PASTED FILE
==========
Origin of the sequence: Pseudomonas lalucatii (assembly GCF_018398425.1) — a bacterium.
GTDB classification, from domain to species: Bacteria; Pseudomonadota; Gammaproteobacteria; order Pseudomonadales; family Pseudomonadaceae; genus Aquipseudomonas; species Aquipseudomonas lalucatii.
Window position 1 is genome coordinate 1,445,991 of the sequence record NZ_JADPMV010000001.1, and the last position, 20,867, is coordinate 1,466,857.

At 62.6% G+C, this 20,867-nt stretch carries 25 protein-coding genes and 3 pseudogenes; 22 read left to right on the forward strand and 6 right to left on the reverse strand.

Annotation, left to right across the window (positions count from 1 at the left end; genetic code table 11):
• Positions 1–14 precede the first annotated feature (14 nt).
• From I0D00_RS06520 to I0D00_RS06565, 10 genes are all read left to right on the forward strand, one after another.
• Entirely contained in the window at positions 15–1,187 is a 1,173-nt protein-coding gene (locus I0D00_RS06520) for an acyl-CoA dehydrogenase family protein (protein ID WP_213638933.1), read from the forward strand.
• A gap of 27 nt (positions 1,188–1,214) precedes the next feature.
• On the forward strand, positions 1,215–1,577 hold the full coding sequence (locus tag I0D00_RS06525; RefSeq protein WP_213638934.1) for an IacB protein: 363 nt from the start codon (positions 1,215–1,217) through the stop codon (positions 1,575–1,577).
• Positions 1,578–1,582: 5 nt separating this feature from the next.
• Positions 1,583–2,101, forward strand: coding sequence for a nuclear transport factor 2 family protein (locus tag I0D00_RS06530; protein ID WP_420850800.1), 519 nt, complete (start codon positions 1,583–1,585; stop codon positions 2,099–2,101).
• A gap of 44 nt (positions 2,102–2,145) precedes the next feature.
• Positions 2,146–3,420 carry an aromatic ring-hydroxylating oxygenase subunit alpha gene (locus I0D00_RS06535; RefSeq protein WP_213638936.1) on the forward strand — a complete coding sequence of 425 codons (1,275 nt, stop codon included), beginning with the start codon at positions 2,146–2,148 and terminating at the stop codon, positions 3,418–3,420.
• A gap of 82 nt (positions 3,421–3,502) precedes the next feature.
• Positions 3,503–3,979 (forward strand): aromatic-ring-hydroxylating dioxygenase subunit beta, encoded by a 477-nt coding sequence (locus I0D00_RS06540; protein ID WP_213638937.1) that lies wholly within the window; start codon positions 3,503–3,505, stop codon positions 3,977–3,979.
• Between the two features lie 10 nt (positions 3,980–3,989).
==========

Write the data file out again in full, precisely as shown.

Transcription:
Origin of the sequence: Pseudomonas lalucatii (assembly GCF_018398425.1) — a bacterium.
GTDB classification, from domain to species: Bacteria; Pseudomonadota; Gammaproteobacteria; order Pseudomonadales; family Pseudomonadaceae; genus Aquipseudomonas; species Aquipseudomonas lalucatii.
Window position 1 is genome coordinate 1,445,991 of the sequence record NZ_JADPMV010000001.1, and the last position, 20,867, is coordinate 1,466,857.

At 62.6% G+C, this 20,867-nt stretch carries 25 protein-coding genes and 3 pseudogenes; 22 read left to right on the forward strand and 6 right to left on the reverse strand.

Annotation, left to right across the window (positions count from 1 at the left end; genetic code table 11):
• Positions 1–14 precede the first annotated feature (14 nt).
• From I0D00_RS06520 to I0D00_RS06565, 10 genes are all read left to right on the forward strand, one after another.
• Entirely contained in the window at positions 15–1,187 is a 1,173-nt protein-coding gene (locus I0D00_RS06520) for an acyl-CoA dehydrogenase family protein (protein ID WP_213638933.1), read from the forward strand.
• A gap of 27 nt (positions 1,188–1,214) precedes the next feature.
• On the forward strand, positions 1,215–1,577 hold the full coding sequence (locus tag I0D00_RS06525; RefSeq protein WP_213638934.1) for an IacB protein: 363 nt from the start codon (positions 1,215–1,217) through the stop codon (positions 1,575–1,577).
• Positions 1,578–1,582: 5 nt separating this feature from the next.
• Positions 1,583–2,101, forward strand: coding sequence for a nuclear transport factor 2 family protein (locus tag I0D00_RS06530; protein ID WP_420850800.1), 519 nt, complete (start codon positions 1,583–1,585; stop codon positions 2,099–2,101).
• A gap of 44 nt (positions 2,102–2,145) precedes the next feature.
• Positions 2,146–3,420 carry an aromatic ring-hydroxylating oxygenase subunit alpha gene (locus I0D00_RS06535; RefSeq protein WP_213638936.1) on the forward strand — a complete coding sequence of 425 codons (1,275 nt, stop codon included), beginning with the start codon at positions 2,146–2,148 and terminating at the stop codon, positions 3,418–3,420.
• A gap of 82 nt (positions 3,421–3,502) precedes the next feature.
• Positions 3,503–3,979 (forward strand): aromatic-ring-hydroxylating dioxygenase subunit beta, encoded by a 477-nt coding sequence (locus I0D00_RS06540; protein ID WP_213638937.1) that lies wholly within the window; start codon positions 3,503–3,505, stop codon positions 3,977–3,979.
• Between the two features lie 10 nt (positions 3,980–3,989).